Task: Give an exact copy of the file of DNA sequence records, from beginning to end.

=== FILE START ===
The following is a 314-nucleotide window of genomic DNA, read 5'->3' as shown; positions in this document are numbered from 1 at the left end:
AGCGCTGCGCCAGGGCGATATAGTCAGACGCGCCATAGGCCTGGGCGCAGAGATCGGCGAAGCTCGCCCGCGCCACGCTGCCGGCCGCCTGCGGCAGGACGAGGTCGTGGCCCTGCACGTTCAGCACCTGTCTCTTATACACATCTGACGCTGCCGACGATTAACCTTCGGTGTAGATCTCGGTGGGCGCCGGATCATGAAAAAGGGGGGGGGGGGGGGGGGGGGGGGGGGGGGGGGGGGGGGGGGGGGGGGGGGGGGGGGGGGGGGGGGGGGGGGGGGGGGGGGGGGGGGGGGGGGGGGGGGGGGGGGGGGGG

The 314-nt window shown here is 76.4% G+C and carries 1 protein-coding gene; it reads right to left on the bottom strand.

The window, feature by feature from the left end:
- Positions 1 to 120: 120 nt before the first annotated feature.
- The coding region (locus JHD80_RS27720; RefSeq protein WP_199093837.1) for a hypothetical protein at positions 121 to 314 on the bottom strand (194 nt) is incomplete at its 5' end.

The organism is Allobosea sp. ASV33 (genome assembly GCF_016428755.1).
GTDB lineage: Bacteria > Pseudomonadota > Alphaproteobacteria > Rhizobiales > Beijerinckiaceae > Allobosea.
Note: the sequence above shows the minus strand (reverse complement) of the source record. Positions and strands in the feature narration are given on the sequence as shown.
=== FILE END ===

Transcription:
The following is a 314-nucleotide window of genomic DNA, read 5'->3' as shown; positions in this document are numbered from 1 at the left end:
AGCGCTGCGCCAGGGCGATATAGTCAGACGCGCCATAGGCCTGGGCGCAGAGATCGGCGAAGCTCGCCCGCGCCACGCTGCCGGCCGCCTGCGGCAGGACGAGGTCGTGGCCCTGCACGTTCAGCACCTGTCTCTTATACACATCTGACGCTGCCGACGATTAACCTTCGGTGTAGATCTCGGTGGGCGCCGGATCATGAAAAAGGGGGGGGGGGGGGGGGGGGGGGGGGGGGGGGGGGGGGGGGGGGGGGGGGGGGGGGGGGGGGGGGGGGGGGGGGGGGGGGGGGGGGGGGGGGGGGGGGGGGGGGGGGGGG

The 314-nt window shown here is 76.4% G+C and carries 1 protein-coding gene; it reads right to left on the bottom strand.

The window, feature by feature from the left end:
- Positions 1 to 120: 120 nt before the first annotated feature.
- The coding region (locus JHD80_RS27720; RefSeq protein WP_199093837.1) for a hypothetical protein at positions 121 to 314 on the bottom strand (194 nt) is incomplete at its 5' end.

The organism is Allobosea sp. ASV33 (genome assembly GCF_016428755.1).
GTDB lineage: Bacteria > Pseudomonadota > Alphaproteobacteria > Rhizobiales > Beijerinckiaceae > Allobosea.
Note: the sequence above shows the minus strand (reverse complement) of the source record. Positions and strands in the feature narration are given on the sequence as shown.